The United Kingdom we all know is mostly known for its people’s love of tea, the Queen, their eccentric sense of humour and more. There is more to discover, correlated with their history, culture and archaeological evidence dating back to the Neolithic era. Finally, in addition to the above, there are the strangest elements of the state. We have compiled the 10 most interesting facts about the UK and listed them in our article below:
Tea is by far the most famous drink of the British people. It is estimated that they drink 165 million cups of tea every day. This means they consume more tea per person than anywhere else in the world.
The Stonehenge monument in United Kingdom is one of the oldest monuments in the world, so ancient that it is a mystery. It has great religious significance for those of the Druidic faith and is located on the Salisbury Plain. Scientists estimate that it was built in 3,000 BC, 500 years before the Great Pyramid of Giza. How and why it was built still puzzles scientists to this day. One legend claims that giants from Ireland built Stonehenge by crossing the sea via the Giant’s Causeway.
Queen Elizabeth is a descendant of Count Dracula
A very interesting fact about Her Majesty is that she is distantly related to Count Dracula. The royal family is connected to several countries in Europe, including Romania, and it turns out that Queen Elizabeth is a descendant of Emperor Vlad III who is the person behind the legend of the famous vampire, Count Dracula. The several properties owned by the Royal Family of England in Transylvania point to the hereditary lineage of Emperor Vlad the Impaler, or Count Dracula.
The longest living Queen
The longest-serving Queen is Her Majesty Queen Elizabeth II (United Kingdom, born 21 April 1926), who succeeded to the throne on 6 February 1952 following the death of her father, King George VI. Queen Elizabeth II reigned uninterrupted for nearly 70 years. On 9 September 2015, Queen Elizabeth II’s reign reached and surpassed that of Queen Victoria, which had lasted 63 years and 216 days from 20 June 1837 to 22 January 1901.
Distance from the sea
In the UK, the furthest distance from the sea is 115 kilometres, wherever you go. More specifically, Cotton in the English county of Derbyshire, at 70 miles (113 km) from the coast, is the furthest place in the United Kingdom from coastal waters.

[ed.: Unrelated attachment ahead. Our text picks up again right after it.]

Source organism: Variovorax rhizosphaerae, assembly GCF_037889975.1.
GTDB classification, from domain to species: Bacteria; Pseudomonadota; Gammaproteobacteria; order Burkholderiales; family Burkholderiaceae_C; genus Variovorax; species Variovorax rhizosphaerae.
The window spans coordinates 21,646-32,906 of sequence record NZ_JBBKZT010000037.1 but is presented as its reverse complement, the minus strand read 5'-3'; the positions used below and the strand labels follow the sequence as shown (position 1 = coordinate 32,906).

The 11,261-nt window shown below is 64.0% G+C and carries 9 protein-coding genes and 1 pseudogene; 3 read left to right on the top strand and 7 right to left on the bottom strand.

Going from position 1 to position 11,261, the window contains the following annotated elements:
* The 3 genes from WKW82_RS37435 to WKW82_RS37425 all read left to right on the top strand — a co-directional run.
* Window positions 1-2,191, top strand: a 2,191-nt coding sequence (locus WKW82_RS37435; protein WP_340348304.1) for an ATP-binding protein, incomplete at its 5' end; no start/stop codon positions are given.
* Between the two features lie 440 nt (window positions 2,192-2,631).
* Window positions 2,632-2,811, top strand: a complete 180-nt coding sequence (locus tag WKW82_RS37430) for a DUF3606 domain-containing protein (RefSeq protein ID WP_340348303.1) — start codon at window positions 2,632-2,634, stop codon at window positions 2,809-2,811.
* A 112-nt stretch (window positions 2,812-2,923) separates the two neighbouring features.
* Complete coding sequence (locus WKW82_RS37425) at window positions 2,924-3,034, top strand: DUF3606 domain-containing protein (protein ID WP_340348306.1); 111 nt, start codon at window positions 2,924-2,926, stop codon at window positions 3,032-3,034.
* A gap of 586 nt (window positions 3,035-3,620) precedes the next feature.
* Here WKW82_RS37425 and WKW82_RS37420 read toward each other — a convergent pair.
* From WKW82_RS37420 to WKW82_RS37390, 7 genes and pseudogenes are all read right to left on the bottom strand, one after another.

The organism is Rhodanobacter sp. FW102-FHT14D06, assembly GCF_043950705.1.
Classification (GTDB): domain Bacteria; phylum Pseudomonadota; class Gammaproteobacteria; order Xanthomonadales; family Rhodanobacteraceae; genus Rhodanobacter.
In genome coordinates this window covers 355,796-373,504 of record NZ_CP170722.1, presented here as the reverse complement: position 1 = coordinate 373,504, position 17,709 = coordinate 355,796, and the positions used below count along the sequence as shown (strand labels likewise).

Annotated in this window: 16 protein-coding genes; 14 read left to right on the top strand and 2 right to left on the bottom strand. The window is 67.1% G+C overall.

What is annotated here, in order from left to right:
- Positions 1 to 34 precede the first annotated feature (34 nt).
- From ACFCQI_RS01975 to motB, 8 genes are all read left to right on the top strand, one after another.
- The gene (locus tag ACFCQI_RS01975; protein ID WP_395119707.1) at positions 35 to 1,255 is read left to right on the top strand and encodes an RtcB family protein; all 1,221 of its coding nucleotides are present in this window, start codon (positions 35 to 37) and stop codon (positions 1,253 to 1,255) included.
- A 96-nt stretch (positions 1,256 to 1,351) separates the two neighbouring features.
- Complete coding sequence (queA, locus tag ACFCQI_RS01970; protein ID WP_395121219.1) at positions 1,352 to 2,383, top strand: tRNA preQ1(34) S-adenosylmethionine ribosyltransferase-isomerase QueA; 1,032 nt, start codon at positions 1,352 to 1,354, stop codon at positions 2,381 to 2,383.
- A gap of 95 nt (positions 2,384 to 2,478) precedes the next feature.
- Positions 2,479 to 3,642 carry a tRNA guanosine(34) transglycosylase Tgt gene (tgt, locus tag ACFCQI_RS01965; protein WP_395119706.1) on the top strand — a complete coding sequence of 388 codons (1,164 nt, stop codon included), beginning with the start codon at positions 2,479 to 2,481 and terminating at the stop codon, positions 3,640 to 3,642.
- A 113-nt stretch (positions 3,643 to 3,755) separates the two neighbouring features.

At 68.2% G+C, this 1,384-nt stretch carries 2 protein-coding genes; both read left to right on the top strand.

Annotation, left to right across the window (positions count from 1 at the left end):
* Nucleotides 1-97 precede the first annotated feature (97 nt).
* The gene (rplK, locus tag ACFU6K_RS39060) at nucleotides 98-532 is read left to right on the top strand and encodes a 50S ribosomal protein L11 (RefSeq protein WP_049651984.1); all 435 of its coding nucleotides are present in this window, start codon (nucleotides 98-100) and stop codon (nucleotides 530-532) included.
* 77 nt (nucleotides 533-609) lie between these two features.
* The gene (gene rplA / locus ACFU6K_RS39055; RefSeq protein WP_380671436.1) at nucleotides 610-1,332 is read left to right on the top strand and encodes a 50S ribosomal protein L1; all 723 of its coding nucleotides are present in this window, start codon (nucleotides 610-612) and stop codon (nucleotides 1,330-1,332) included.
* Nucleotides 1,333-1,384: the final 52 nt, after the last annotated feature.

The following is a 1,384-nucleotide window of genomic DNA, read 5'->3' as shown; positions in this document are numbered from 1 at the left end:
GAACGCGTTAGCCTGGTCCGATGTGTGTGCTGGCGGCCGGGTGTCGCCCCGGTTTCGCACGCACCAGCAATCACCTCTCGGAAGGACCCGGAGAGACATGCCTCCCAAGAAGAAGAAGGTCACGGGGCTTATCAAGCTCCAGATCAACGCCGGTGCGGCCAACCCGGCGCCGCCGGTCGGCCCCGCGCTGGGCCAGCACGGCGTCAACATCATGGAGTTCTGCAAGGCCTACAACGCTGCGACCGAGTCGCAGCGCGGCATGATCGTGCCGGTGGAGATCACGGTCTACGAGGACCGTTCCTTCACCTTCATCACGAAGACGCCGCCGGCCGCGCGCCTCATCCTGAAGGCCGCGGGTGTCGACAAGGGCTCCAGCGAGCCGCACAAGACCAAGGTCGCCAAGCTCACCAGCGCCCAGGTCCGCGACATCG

You can find our full travel guide to England here.
Abandoned tube stations
There are 270 Tube stations that are active in London. What you didn’t know, however, is that there are 40 abandoned stations that have been closed and still to this day haunt the tube lines. These stations had to be closed for many different reasons. The rail lines had to change direction over the years and extensions had to be added. Several more were closed because they were underutilized with the number of passengers steadily declining.
Bonus Fact: Something else you didn’t know about the London Underground is that it played an important role during World War II as a bomb shelter during air raids. Londoners used Aldwych station to store relics from the British Museum and keep them safe. At the same time, Down Street Station became the home of the Prime Minister’s War Cabinet.
A tax on beards
King Henry the Eighth of England, King of Tudor, was famous for his many wives and long reign in the 1500s. In the history of England there have been many strange taxes over the years. These have included windows, salt and candles. But the 1585 beard tax may be the strangest of them all. Several people wonder whether the tax was actually enforced or, in some cases, whether it even existed. However, there are many documents regarding Tudor laws that gave strict guidelines on how one could dress in that era.
The graceful and elegant swans that you will see in every park and on every riverbank across the UK all belong to the Queen of England. Since the 12th century, injuring or killing a swan has been considered an act of treason against the Crown. Swans were a delicacy for the rich at banquets and feasts and were owned by the royal family. Fortunately today the species is protected and no one eats swans any more.
Golf, now considered a national sport, was invented in Scotland. Sources claim that it dates back to 1457. Over the years, it attracted so much interest and from so many people that Jacob II banned it as it interrupted the practice of the army.
The village with the huge name
Llanfairpwllgwyngyll-gogerychwyrndrobwlllllandysiliogogogoch. It may seem like a random string of letters, but it is the name of a village in Wales. More specifically, it is located on an island in northwest Wales. Locals call it Llanfair PG and it was given the official 58-letter name to attract rail tourists in the 1850s.
Activities and prices see for the different cities in England see here.